Wojciak told investigators he got burns on his forearms on Oct. 4, after he was splashed with gasoline while filling up a weed-eater and then lit a cigarette. However, court documents indicate that his injuries did not match his description of what happened.

During an interview with police about the school threats, both Wojciak and the 17-year-old’s phones were examined and copied. When they were reviewed on Oct. 10, six days later, most of the information was found to be deleted. Court documents say Wojciak used his phone throughout the interview and that items were intentionally removed.

A recovered Internet search reveals that Wojciak searched “how do you get rid of burns quick” on Oct. 3, both a day after the arson fire and a day before he said he sustained the burns, according to court documents.

Police also recovered deleted text messages that read “all the way to the ground” about two hours before the fire was set and "Yee! She (expletive deleted) with the wrong (expletive deleted).”

The court documents do not indicate on which phone the messages were found.

On Oct. 15, investigators separately located two witnesses who said Wojciak told them he burned down Hooper's home. One witness said Wojciak showed him several guns and said he took the weapons from the Hooper home.

Investigators found eight long guns and one revolver when Wojciak was arrested at his home on Wednesday.

It has not yet been determined if the guns are linked the burglary of the Hooper home.

The officer writing the affidavit said he believes Wojciak went to the home to commit arson and that he stole numerous guns and jewelry and "intentionally set fire to the Hooper’s family pet dog."

When deputies went to Wojciak's home, it took him 30 minutes to open the door, the sheriff's department said. Once he did, they found the 17-year-old friend also in the home and smelled narcotics in Wojciak’s room.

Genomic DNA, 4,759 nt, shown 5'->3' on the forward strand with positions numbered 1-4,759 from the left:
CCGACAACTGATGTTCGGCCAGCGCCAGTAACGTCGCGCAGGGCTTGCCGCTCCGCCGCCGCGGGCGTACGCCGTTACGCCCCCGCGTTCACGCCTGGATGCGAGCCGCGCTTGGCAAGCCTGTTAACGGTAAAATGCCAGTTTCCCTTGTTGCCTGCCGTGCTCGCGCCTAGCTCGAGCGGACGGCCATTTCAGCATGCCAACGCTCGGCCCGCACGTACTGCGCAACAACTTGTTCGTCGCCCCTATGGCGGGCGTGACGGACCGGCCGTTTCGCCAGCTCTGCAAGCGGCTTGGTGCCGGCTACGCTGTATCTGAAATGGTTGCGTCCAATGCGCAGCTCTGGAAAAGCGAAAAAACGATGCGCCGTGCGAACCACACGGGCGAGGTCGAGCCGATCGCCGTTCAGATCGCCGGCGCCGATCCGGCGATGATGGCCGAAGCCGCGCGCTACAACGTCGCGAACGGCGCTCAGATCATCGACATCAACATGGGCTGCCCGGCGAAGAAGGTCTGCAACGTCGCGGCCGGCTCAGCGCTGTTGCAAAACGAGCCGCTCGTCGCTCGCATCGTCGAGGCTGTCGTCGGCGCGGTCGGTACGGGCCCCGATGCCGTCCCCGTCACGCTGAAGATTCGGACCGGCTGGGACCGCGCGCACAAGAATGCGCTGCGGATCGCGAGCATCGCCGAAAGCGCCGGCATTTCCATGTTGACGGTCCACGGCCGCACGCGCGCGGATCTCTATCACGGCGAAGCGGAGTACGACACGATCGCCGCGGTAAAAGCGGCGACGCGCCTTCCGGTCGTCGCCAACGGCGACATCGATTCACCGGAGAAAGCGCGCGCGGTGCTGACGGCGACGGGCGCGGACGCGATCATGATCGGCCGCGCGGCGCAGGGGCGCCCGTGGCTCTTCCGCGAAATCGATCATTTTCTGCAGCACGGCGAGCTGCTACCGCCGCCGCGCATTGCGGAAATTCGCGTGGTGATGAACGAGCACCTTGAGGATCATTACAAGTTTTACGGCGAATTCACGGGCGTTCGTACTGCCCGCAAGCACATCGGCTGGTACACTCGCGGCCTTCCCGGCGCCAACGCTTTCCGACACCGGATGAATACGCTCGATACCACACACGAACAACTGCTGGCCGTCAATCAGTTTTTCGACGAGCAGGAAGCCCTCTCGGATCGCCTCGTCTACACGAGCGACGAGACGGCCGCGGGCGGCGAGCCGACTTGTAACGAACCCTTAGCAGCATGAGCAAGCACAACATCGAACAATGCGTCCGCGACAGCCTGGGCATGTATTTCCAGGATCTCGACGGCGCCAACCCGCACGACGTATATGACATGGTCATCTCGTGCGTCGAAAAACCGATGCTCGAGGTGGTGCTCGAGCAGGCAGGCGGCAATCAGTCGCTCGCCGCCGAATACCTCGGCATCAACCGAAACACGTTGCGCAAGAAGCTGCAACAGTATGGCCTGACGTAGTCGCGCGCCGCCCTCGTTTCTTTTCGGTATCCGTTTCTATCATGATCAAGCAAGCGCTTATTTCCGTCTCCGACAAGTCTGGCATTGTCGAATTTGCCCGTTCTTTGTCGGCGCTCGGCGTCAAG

Investigators said they found drug paraphernalia, pawn recipients and assorted bags of K2. The street value of the K2 is estimated at $2,000. They also found the guns.

The Denton County Sheriff’s Office said it continues to investigate and said more charges could be filed against Wojciak and other people.

Hooper told NBC 5 on Friday that his family is coping with all that has happened and is pleased Wojciak has been arrested and charged. He said his family hopes more charges will be filed, saying there is even more to the case than court documents have revealed so far.

Wojciak, a former Krum High School quarterback, is not enrolled in the school this year.

The Krum school district said on Friday that a pep rally was canceled because of parental concern about the shooting rumor. While the rumor involved a game two weeks ago, the district canceled the rally out of precaution.

Extra security also will be at the football and volleyball games on Friday night.